Water managers have put a surge of water through Palisades Dam in eastern Idaho to give a boost to a native fish species in the Snake River.
The surge of water is used to protect the valuable native cutthroat trout from the competitive rainbow trout.
"They can both interbreed in the same areas, in the same spawning beds. When this occurs the rainbow genes are stronger and we risk losing our pure cutthroat trout by having these invasive rainbows take over," said Gregg Losinski, Idaho Fish and Game.
Losinski said the high flows will encourage the fish to reach their spawning tributaries and only allow the Yellowstone cutthroats to breed. He also said losing the native trouts could hurt our community.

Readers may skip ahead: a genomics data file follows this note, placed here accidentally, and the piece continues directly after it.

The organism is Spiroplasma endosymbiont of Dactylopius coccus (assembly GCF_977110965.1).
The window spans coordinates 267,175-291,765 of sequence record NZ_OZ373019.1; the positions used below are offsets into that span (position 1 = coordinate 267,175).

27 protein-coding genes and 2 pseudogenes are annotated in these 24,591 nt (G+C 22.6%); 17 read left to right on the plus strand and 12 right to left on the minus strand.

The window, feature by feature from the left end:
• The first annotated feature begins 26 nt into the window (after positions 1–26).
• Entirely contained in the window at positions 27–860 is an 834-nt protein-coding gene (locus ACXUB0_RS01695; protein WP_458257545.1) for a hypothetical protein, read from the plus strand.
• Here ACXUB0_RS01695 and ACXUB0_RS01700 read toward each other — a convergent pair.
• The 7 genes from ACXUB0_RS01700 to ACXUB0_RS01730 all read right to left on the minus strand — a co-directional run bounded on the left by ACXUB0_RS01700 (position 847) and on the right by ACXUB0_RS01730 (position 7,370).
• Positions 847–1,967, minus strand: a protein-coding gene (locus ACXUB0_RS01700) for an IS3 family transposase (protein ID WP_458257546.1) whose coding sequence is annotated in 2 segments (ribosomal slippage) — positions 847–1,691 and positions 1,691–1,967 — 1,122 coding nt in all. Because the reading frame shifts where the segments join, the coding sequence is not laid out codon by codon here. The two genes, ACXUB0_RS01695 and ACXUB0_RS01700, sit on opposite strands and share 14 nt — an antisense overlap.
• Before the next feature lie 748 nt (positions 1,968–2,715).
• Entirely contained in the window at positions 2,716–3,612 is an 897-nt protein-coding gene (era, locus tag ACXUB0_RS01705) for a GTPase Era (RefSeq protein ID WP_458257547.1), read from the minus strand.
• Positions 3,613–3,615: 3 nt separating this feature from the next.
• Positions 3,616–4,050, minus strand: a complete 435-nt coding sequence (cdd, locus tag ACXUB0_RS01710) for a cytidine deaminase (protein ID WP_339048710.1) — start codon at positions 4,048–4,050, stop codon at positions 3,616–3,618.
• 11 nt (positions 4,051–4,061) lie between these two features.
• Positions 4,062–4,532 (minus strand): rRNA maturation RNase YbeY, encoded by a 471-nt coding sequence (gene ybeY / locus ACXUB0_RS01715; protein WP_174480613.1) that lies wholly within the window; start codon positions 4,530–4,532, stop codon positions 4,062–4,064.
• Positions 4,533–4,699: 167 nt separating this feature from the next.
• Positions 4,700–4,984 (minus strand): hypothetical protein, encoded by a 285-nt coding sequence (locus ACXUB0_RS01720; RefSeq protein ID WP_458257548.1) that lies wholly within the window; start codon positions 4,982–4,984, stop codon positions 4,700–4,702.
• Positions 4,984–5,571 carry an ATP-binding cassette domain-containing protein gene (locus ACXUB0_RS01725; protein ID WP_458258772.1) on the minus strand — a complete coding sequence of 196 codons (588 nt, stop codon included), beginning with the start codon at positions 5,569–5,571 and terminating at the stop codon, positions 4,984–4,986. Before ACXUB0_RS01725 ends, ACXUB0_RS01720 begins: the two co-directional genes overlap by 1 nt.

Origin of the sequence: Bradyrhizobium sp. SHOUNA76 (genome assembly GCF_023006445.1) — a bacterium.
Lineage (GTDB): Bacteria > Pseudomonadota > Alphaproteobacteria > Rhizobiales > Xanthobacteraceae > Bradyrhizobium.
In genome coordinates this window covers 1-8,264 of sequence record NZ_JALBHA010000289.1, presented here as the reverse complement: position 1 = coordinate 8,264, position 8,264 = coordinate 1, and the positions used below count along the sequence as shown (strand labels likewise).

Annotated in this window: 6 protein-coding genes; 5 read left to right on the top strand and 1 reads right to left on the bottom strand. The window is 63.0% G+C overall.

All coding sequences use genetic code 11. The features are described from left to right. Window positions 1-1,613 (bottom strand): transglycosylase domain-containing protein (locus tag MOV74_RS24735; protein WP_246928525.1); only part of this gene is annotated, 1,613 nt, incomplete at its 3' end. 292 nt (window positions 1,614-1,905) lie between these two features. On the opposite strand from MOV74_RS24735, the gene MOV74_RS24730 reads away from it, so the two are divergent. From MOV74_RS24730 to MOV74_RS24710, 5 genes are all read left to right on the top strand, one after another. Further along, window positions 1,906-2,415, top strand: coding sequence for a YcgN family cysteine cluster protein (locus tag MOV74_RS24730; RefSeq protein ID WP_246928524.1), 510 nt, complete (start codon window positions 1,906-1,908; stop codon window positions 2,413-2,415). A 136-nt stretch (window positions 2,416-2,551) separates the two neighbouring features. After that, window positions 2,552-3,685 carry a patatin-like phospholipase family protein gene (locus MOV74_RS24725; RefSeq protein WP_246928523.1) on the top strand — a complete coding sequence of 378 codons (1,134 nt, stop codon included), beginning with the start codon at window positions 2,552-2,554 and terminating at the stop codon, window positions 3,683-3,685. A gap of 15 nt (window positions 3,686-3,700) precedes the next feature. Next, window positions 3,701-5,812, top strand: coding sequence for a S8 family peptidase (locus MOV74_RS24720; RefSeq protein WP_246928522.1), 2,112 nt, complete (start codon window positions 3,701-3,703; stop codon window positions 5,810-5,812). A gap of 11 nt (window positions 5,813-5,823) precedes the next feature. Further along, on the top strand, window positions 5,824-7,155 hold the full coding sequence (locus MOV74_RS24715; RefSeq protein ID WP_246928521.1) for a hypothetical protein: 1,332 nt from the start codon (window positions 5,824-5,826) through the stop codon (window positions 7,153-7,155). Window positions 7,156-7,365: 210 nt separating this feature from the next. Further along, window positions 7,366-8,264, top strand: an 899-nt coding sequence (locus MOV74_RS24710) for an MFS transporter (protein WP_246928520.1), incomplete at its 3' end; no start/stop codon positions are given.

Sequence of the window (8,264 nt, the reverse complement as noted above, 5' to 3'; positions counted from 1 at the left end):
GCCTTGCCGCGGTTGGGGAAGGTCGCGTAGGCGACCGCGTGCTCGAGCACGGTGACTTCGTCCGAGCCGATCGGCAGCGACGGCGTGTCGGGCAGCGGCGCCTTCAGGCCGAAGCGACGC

"If the fish itself were to be listed there could be various restraints put on the water and right now a bulk of that water is used for irrigation. Without that water farmers would be in trouble and everyone else who depends on it," he said.
The Bureau of Reclamation approved the water surge and a water manager said it shouldn't hurt our water supply.
"We have plenty of space in American Falls to recapture the water we've released from Palisades. There are some years when we have water, but have no place to go with it and in those years we can't exercise our option to provide spawning flows," said Mike Bues.
Officials said people should use caution on and near the cold, fast-moving water. The water level should be back to normal by the end of this week.